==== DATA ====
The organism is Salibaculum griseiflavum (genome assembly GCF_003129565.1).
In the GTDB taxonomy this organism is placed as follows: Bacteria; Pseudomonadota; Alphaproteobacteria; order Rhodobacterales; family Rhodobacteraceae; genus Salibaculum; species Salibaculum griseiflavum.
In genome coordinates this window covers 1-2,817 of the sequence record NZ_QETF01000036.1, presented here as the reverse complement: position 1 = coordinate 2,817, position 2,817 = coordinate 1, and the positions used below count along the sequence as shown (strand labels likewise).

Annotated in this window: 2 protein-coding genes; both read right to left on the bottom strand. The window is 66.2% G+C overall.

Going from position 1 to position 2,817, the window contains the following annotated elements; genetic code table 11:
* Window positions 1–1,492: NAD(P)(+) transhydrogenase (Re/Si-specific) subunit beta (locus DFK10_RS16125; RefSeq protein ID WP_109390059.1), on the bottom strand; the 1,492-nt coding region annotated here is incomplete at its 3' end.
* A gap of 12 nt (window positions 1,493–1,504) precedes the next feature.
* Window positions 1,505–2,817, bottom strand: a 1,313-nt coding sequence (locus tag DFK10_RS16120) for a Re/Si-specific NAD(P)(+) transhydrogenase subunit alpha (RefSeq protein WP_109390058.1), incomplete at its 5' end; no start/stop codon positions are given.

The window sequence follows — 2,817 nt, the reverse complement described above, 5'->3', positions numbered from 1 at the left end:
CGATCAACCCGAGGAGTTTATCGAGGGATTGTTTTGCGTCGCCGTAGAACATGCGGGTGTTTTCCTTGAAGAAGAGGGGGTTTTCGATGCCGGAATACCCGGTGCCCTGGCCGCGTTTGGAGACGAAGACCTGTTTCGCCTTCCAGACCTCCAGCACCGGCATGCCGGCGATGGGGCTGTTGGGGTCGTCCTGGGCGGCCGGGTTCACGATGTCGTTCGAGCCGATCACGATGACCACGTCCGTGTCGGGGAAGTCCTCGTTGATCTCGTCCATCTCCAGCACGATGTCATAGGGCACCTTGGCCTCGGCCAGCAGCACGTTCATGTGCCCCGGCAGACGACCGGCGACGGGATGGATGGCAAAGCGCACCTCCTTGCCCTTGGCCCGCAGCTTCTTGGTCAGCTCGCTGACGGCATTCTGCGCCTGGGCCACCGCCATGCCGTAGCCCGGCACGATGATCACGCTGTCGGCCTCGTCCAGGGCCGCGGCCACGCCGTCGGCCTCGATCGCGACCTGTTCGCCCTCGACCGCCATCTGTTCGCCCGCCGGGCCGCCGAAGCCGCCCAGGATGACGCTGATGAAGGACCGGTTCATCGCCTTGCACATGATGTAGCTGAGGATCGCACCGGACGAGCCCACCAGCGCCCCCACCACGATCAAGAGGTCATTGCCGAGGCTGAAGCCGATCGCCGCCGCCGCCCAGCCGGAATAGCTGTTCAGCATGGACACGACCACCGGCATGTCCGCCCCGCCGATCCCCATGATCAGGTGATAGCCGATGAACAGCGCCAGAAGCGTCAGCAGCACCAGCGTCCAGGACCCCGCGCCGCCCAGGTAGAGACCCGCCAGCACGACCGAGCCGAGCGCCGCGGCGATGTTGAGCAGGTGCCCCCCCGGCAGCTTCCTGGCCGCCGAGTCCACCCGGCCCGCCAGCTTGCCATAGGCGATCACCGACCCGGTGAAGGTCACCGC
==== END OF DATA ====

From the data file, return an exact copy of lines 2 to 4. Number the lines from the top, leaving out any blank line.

In the GTDB taxonomy this organism is placed as follows: Bacteria; Pseudomonadota; Alphaproteobacteria; order Rhodobacterales; family Rhodobacteraceae; genus Salibaculum; species Salibaculum griseiflavum.
In genome coordinates this window covers 1-2,817 of the sequence record NZ_QETF01000036.1, presented here as the reverse complement: position 1 = coordinate 2,817, position 2,817 = coordinate 1, and the positions used below count along the sequence as shown (strand labels likewise).

Annotated in this window: 2 protein-coding genes; both read right to left on the bottom strand. The window is 66.2% G+C overall.